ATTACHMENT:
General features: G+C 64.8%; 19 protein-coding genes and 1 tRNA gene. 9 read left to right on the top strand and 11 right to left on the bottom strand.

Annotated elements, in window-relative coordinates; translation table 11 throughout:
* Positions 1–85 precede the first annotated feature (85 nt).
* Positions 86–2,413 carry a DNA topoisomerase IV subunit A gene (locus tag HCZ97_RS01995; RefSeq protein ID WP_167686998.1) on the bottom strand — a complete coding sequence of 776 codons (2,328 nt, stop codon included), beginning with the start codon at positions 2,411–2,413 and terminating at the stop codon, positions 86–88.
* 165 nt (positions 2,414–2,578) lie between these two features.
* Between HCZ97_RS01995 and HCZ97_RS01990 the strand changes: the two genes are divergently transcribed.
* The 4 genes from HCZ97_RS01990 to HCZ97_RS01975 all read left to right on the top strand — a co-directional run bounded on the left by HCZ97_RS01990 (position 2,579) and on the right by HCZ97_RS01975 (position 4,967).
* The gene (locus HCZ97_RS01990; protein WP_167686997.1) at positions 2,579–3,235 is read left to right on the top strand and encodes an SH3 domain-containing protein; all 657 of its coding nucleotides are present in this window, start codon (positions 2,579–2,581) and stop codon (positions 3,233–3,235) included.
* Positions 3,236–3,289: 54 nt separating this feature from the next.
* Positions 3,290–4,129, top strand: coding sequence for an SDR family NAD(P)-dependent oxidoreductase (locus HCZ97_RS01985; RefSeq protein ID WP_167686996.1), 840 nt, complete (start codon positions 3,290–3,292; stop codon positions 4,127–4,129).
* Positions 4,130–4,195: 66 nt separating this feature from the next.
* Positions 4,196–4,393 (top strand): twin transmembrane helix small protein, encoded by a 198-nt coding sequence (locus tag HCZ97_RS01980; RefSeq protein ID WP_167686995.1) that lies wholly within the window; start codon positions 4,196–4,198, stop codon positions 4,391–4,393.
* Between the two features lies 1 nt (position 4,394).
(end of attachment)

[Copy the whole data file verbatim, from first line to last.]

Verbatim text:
General features: G+C 64.8%; 19 protein-coding genes and 1 tRNA gene. 9 read left to right on the top strand and 11 right to left on the bottom strand.

Annotated elements, in window-relative coordinates; translation table 11 throughout:
* Positions 1–85 precede the first annotated feature (85 nt).
* Positions 86–2,413 carry a DNA topoisomerase IV subunit A gene (locus tag HCZ97_RS01995; RefSeq protein ID WP_167686998.1) on the bottom strand — a complete coding sequence of 776 codons (2,328 nt, stop codon included), beginning with the start codon at positions 2,411–2,413 and terminating at the stop codon, positions 86–88.
* 165 nt (positions 2,414–2,578) lie between these two features.
* Between HCZ97_RS01995 and HCZ97_RS01990 the strand changes: the two genes are divergently transcribed.
* The 4 genes from HCZ97_RS01990 to HCZ97_RS01975 all read left to right on the top strand — a co-directional run bounded on the left by HCZ97_RS01990 (position 2,579) and on the right by HCZ97_RS01975 (position 4,967).
* The gene (locus HCZ97_RS01990; protein WP_167686997.1) at positions 2,579–3,235 is read left to right on the top strand and encodes an SH3 domain-containing protein; all 657 of its coding nucleotides are present in this window, start codon (positions 2,579–2,581) and stop codon (positions 3,233–3,235) included.
* Positions 3,236–3,289: 54 nt separating this feature from the next.
* Positions 3,290–4,129, top strand: coding sequence for an SDR family NAD(P)-dependent oxidoreductase (locus HCZ97_RS01985; RefSeq protein ID WP_167686996.1), 840 nt, complete (start codon positions 3,290–3,292; stop codon positions 4,127–4,129).
* Positions 4,130–4,195: 66 nt separating this feature from the next.
* Positions 4,196–4,393 (top strand): twin transmembrane helix small protein, encoded by a 198-nt coding sequence (locus tag HCZ97_RS01980; RefSeq protein ID WP_167686995.1) that lies wholly within the window; start codon positions 4,196–4,198, stop codon positions 4,391–4,393.
* Between the two features lies 1 nt (position 4,394).